A filling is used to treat an area of decay. It stops it from spreading and restores the tooth's strength. Although a filling will last for several years, it won't last forever.
If a root canal tooth hurts years after failure, it is often due to root canal failure or a cracked tooth.
Your front incisor and canine teeth (biting teeth) usually have a single root containing 1 root canal. The premolars and back molar teeth (chewing teeth) have 2 or 3 roots, each containing either 1 or 2 root canals. The more roots a tooth has, the longer the treatment will take to complete.
Most antibiotics like Amoxicillin are not viable to cure a root canal infection. Once the disease has reached its roots, it means the blood vessels with antibacterial defenses have broken down. Hence, antibiotics cannot penetrate inside the tooth into the root where the problem lies.
Retreatment. The most common option for failed root canals is retreatment. This option has the highest success rate, and involves removing the original filling and disinfecting the canal. We then reseal the area to help prevent further infection and to stop bacteria from entering.
The abscess might produce a bulge or recurrent red lump or a pimple on the gums. It may also start to leak bad-smelling liquid. During root canal therapy, draining an abscess comes with some discomfort and bacteria and dead tissues removed to reinstate comfort.
It will get a lot worse
An infection does not just disappear when treatment is not administered. It can travel through the tooth's root to the jawbone and create abscesses. An abscess leads to more pain and inflammation throughout the body. It can eventually lead to heart disease or a stroke.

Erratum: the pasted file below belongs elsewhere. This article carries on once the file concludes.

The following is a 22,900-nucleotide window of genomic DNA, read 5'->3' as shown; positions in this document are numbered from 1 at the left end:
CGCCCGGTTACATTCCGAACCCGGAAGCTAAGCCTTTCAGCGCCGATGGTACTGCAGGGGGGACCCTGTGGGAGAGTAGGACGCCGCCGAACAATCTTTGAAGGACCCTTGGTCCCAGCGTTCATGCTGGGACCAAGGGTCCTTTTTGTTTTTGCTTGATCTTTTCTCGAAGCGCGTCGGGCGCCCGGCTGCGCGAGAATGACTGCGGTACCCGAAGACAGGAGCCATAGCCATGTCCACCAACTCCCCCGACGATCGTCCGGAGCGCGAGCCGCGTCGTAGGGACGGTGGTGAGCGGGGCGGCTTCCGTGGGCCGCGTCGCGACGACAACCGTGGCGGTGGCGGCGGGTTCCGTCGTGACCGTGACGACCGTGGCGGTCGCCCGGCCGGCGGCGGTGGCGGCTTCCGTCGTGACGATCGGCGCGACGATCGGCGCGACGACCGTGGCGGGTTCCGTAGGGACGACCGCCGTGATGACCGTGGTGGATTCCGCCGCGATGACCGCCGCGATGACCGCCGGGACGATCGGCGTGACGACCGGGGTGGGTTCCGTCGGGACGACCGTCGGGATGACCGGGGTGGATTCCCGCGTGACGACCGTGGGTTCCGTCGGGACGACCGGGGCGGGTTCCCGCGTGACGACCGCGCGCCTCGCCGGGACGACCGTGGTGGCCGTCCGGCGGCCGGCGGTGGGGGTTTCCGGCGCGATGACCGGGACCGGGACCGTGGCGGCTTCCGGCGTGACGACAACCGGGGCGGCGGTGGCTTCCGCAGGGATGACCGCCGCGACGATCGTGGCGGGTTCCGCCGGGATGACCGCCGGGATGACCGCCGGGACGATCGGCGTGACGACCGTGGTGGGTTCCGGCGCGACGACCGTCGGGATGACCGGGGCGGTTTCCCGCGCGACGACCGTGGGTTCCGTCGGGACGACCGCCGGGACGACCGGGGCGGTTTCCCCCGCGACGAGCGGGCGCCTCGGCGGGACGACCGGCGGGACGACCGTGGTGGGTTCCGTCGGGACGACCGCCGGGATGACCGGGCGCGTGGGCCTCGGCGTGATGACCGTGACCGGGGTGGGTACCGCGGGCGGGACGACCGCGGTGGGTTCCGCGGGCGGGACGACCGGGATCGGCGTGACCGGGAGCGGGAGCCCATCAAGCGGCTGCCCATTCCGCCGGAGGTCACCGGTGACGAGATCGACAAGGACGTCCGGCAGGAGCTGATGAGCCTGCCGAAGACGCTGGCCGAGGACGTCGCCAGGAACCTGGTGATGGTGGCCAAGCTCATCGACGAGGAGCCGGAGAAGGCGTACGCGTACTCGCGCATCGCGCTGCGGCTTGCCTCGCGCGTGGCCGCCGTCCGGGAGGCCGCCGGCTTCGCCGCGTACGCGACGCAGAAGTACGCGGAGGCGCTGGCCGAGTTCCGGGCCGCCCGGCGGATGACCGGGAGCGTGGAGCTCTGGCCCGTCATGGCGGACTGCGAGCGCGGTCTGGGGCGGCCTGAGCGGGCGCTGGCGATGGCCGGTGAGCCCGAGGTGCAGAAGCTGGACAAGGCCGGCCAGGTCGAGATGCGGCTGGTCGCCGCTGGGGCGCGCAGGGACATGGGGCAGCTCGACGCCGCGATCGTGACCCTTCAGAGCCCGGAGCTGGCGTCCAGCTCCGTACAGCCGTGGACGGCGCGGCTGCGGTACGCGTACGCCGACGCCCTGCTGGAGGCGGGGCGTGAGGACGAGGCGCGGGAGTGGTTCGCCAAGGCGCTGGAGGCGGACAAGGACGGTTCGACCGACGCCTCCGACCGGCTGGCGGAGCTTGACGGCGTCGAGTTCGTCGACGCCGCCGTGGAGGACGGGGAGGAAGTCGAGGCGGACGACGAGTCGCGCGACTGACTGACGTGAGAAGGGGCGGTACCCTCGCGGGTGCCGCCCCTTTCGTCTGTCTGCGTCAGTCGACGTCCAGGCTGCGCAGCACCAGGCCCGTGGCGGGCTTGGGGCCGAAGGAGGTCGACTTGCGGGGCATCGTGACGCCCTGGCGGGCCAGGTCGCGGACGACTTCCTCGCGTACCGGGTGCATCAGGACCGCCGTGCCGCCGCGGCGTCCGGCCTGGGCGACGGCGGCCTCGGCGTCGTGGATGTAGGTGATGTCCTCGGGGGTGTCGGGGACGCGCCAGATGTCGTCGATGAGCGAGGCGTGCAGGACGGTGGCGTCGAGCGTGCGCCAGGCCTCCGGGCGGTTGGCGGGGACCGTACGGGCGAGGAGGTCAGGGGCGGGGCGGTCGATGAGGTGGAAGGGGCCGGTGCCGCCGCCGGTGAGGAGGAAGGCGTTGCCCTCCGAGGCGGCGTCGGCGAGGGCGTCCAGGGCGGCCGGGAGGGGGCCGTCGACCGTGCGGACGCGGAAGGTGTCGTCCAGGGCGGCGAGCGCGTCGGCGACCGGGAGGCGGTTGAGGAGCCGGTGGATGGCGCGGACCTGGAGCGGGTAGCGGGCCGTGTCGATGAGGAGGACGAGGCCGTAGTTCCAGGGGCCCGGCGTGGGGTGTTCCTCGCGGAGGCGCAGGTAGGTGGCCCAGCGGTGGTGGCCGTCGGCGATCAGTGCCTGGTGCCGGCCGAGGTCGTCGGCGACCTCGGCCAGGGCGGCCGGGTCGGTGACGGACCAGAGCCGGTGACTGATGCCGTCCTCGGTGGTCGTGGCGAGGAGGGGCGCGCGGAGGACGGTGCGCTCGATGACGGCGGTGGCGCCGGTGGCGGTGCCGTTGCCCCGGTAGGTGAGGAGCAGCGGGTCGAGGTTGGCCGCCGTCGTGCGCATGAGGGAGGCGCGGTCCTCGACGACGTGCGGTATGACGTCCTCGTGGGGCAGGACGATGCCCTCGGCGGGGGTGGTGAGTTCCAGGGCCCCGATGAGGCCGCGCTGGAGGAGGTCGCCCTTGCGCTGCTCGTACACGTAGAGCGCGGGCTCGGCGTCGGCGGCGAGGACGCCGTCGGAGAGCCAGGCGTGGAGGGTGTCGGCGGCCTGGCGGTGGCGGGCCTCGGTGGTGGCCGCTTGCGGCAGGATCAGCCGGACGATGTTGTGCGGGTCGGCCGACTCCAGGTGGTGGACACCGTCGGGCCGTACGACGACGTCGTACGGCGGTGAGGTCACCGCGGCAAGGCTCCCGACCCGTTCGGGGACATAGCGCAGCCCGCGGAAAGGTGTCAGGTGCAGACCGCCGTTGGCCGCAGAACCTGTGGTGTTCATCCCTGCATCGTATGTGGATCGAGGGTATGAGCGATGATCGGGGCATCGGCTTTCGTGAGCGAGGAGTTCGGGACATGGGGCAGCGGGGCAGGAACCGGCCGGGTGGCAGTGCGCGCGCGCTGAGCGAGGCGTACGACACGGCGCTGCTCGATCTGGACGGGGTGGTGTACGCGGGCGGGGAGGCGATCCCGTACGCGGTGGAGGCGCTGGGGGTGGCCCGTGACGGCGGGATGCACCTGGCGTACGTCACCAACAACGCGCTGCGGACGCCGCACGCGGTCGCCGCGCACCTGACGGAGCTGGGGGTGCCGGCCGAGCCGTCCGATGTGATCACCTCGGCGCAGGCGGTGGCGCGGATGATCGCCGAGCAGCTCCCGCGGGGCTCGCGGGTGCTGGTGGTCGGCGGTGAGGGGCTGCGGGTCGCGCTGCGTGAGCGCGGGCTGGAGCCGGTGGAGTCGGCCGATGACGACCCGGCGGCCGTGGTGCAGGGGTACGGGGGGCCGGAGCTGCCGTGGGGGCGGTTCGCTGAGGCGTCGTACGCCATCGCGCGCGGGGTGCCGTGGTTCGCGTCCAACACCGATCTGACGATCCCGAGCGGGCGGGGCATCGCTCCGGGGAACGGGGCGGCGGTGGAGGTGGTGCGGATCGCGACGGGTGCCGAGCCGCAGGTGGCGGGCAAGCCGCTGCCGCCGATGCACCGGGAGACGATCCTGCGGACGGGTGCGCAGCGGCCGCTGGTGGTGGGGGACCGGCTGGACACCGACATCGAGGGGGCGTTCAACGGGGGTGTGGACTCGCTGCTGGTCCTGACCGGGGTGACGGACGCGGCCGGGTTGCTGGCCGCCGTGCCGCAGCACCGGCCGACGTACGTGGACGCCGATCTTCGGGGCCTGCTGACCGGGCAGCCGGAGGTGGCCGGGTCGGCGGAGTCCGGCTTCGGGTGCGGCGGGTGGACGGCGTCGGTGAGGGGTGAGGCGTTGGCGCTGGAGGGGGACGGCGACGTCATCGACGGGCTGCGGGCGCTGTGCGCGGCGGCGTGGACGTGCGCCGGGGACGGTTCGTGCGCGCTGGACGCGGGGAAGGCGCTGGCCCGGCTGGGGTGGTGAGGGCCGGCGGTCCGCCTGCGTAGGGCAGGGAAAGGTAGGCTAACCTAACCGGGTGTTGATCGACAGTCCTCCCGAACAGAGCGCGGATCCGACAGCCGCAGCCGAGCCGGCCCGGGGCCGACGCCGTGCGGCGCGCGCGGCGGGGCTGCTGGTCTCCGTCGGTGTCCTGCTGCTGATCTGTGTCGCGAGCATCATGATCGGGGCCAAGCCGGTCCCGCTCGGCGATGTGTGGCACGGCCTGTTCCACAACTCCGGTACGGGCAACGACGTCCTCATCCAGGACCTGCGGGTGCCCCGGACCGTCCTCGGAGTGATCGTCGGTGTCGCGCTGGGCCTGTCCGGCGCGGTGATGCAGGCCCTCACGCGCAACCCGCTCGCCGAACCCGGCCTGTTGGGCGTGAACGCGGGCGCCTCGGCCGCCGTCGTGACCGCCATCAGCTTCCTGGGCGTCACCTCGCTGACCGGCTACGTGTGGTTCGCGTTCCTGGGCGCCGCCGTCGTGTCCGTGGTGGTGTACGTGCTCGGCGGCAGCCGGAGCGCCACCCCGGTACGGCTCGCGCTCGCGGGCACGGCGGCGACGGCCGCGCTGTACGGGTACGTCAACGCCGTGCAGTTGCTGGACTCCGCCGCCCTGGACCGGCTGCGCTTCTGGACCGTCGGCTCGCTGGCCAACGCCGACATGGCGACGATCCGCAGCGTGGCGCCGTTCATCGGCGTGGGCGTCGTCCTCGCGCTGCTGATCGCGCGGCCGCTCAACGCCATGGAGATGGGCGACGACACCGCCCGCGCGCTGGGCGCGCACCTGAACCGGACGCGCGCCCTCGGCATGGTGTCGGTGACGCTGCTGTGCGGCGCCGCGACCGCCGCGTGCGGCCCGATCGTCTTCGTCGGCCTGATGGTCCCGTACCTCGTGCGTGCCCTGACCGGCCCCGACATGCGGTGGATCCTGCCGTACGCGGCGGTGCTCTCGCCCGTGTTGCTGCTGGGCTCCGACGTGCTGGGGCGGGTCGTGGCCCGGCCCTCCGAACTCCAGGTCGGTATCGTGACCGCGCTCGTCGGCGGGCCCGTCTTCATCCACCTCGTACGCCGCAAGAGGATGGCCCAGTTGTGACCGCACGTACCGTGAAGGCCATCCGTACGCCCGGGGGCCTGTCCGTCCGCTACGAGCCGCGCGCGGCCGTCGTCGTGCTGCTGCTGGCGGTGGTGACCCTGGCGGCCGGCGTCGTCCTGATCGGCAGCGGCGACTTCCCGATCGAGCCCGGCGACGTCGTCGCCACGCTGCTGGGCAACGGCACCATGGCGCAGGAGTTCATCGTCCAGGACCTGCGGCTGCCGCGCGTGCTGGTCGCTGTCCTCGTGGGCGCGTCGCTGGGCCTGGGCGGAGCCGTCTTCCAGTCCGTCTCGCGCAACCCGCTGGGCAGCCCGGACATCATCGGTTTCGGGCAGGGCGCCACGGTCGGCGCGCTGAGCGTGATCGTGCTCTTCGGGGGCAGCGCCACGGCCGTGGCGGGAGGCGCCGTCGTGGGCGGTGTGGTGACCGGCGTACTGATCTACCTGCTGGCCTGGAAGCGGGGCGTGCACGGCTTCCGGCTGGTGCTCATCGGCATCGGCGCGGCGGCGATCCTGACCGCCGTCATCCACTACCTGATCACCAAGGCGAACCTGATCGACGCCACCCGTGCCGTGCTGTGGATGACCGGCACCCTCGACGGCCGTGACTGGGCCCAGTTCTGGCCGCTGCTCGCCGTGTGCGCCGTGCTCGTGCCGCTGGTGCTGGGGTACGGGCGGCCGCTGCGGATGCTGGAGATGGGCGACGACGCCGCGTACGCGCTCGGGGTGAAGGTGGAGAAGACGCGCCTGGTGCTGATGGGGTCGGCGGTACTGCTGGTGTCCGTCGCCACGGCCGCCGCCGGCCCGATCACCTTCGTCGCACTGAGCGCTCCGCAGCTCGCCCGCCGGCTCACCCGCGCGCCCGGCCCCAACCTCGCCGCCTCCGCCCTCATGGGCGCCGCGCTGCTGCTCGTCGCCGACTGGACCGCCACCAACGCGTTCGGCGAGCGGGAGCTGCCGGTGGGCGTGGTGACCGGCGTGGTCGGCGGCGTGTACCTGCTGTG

Root canal treatment in molars was the most common endodontic procedure performed on patients aged 12 to 64 years old with a peak among the 35 to 44- year age group. Root canal treatment on bicuspid teeth, on the other hand, was mainly provided to patients in the 25 to 44-year age group 7.
An alternative to a root canal is a tooth extraction, in which your dentist can replace a damaged tooth with a bridge, partial denture, or implant. This can be an expensive treatment and usually requires several visits to your doctor. If you're a candidate for a root canal, you'll likely experience less pain over time.
If the crack has extended into the pulp, the tooth can be treated with a root canal procedure and a crown to protect the crack from spreading. However, if the crack extends below the gum line, it is no longer treatable, and the tooth cannot be saved and will need to be extracted.
If cared for properly, your teeth can last a lifetime. Your mouth changes as you age. The nerves in your teeth can become smaller, making your teeth less sensitive to cavities or other problems. If you don't get regular dental exams, this in turn can lead to these problems not being diagnosed until it is too late.
Pretty much everyone gets a cavity or two in their lifetime, even with good dental hygiene. The average American adult has three fillings. But if you tend to get a lot of cavities, you may be wondering why. Are you more cavity-prone than other people?